And so we know, when those planes are coming in. And, as you know, we get over 100 planes every day still coming in from those -- from New York. They will be met there, and they will be told that there's this quarantine in place, and we have procedures in place.

In fact, Governor DeSantis has asked for the help of state attorneys and law enforcement to make sure he has the personnel in place to help enforce this executive order.

CAVUTO: All right, when you say enforce it -- and this is the final time I will ask this. I'm just curious.

Let's say I fly. I'm in New Jersey. I live in New Jersey, work in New York. And I fly into your fine state. Is someone going to direct me, all right, Mr. Cavuto, you're here for a while, you're going to have to stay where? Where do I go?

When I self-quarantine -- a lot of people self-quarantine in a home or a hotel. Where do you self-quarantine?

MOODY: Well, presumably, those coming into Florida have an intended location to go to.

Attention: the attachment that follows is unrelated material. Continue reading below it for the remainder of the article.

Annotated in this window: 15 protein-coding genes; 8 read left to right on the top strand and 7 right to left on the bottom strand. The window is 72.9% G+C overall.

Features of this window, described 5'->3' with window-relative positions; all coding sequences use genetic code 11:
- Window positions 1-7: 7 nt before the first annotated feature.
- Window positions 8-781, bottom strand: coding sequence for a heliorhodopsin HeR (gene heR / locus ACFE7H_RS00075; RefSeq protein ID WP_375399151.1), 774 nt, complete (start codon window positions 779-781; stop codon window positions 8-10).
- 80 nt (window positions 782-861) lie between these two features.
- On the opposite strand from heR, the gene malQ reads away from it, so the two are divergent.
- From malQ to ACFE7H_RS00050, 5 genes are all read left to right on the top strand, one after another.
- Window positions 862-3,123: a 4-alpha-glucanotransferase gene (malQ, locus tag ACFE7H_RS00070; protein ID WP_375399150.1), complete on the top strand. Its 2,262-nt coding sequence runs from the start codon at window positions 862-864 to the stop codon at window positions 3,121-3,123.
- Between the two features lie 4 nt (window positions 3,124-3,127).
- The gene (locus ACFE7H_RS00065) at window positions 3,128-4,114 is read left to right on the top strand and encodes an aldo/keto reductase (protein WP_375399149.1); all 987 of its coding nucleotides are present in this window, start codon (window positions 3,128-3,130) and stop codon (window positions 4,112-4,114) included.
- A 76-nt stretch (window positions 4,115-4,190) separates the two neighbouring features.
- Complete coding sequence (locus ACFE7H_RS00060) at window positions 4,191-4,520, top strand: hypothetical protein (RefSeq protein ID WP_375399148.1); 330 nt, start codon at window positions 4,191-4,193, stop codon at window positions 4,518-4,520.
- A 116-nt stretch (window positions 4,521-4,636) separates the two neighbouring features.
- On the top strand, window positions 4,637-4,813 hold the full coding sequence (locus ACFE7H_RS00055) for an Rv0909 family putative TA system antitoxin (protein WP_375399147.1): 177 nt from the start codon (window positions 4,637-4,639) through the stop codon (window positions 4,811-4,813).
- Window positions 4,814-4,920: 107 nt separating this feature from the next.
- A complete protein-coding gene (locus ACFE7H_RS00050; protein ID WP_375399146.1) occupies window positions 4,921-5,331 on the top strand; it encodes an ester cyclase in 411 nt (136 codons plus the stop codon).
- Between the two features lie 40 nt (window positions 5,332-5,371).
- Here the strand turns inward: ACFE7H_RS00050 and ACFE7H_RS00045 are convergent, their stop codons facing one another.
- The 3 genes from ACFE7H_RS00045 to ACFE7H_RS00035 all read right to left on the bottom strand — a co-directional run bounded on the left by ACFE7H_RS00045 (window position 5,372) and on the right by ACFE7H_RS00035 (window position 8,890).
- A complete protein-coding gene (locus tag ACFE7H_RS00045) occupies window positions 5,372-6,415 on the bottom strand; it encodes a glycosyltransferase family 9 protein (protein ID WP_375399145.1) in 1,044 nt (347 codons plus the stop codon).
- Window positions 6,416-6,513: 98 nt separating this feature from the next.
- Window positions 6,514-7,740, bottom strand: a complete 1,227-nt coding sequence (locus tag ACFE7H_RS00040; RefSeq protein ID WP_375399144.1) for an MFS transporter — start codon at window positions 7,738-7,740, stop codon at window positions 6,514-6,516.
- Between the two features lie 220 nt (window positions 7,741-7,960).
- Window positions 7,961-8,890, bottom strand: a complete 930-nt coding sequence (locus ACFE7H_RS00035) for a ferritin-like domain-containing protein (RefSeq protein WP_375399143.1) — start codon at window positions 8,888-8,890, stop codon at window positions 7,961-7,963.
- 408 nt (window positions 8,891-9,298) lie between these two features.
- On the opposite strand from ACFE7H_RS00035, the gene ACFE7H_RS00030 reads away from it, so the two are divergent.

And the executive order is clear that the costs will be on those individuals that are either returning home or coming into Florida to stay. And then it'll be up to them to self-quarantine, and make sure they're staying away from the public during that duration.

Again, we know that this is -- this will provide some hardship to those coming into Florida.

CAVUTO: But how can you do that at a hotel?

Let's say you're staying at a -- but let's say you're coming in here, you're staying at a resort or whatever, and they just hear, oh, he's quarantining himself at our resort. That's going to freak out our customers.

Like, what do you do?

MOODY: You know, this is on those that are choosing to come either back into Florida or to Florida at this time.

As you know, the nation is facing a crisis. Our governor is doing what he feels he has to do to protect Floridians. I commend him for that. We all are. As leaders, we're in the fight every day to make sure that those are - - those people that need essential cleaning supplies or face masks or anything to protect their health have the ability to do that and people aren't jacking up prices.

CAVUTO: Got it.

All right, we will watch closely, see how this goes, how that is enforced. That's going to be a big open question for people visiting.

But, Attorney General, thank you very much for taking the time.

MOODY: Absolutely. Thanks for having me.